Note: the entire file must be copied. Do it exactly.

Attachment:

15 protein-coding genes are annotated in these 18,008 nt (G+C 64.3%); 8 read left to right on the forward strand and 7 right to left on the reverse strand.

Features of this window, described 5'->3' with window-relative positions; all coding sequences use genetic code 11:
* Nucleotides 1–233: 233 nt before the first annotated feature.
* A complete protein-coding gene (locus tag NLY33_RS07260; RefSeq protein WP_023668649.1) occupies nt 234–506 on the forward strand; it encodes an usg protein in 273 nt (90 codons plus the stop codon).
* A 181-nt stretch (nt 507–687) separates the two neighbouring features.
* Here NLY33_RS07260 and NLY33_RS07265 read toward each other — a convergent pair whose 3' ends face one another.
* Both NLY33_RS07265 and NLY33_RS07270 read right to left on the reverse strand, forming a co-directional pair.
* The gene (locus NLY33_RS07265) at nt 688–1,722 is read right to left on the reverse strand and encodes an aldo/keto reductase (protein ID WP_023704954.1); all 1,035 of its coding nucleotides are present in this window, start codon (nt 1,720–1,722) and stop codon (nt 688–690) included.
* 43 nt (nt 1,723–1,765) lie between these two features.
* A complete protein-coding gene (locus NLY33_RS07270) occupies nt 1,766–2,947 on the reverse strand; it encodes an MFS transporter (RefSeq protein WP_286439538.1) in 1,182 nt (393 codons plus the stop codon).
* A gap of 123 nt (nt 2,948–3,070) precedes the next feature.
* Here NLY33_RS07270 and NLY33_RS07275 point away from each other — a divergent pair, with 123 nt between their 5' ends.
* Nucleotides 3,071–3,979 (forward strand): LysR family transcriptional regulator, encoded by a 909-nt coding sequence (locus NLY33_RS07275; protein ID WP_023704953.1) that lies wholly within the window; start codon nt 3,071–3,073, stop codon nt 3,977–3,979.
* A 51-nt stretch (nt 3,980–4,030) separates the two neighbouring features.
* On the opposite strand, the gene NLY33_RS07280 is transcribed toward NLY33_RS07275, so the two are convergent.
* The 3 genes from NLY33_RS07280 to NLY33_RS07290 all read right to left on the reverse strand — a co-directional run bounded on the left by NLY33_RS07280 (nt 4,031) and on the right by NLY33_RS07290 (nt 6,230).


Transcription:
15 protein-coding genes are annotated in these 18,008 nt (G+C 64.3%); 8 read left to right on the forward strand and 7 right to left on the reverse strand.

Features of this window, described 5'->3' with window-relative positions; all coding sequences use genetic code 11:
* Nucleotides 1–233: 233 nt before the first annotated feature.
* A complete protein-coding gene (locus tag NLY33_RS07260; RefSeq protein WP_023668649.1) occupies nt 234–506 on the forward strand; it encodes an usg protein in 273 nt (90 codons plus the stop codon).
* A 181-nt stretch (nt 507–687) separates the two neighbouring features.
* Here NLY33_RS07260 and NLY33_RS07265 read toward each other — a convergent pair whose 3' ends face one another.
* Both NLY33_RS07265 and NLY33_RS07270 read right to left on the reverse strand, forming a co-directional pair.
* The gene (locus NLY33_RS07265) at nt 688–1,722 is read right to left on the reverse strand and encodes an aldo/keto reductase (protein ID WP_023704954.1); all 1,035 of its coding nucleotides are present in this window, start codon (nt 1,720–1,722) and stop codon (nt 688–690) included.
* 43 nt (nt 1,723–1,765) lie between these two features.
* A complete protein-coding gene (locus NLY33_RS07270) occupies nt 1,766–2,947 on the reverse strand; it encodes an MFS transporter (RefSeq protein WP_286439538.1) in 1,182 nt (393 codons plus the stop codon).
* A gap of 123 nt (nt 2,948–3,070) precedes the next feature.
* Here NLY33_RS07270 and NLY33_RS07275 point away from each other — a divergent pair, with 123 nt between their 5' ends.
* Nucleotides 3,071–3,979 (forward strand): LysR family transcriptional regulator, encoded by a 909-nt coding sequence (locus NLY33_RS07275; protein ID WP_023704953.1) that lies wholly within the window; start codon nt 3,071–3,073, stop codon nt 3,977–3,979.
* A 51-nt stretch (nt 3,980–4,030) separates the two neighbouring features.
* On the opposite strand, the gene NLY33_RS07280 is transcribed toward NLY33_RS07275, so the two are convergent.
* The 3 genes from NLY33_RS07280 to NLY33_RS07290 all read right to left on the reverse strand — a co-directional run bounded on the left by NLY33_RS07280 (nt 4,031) and on the right by NLY33_RS07290 (nt 6,230).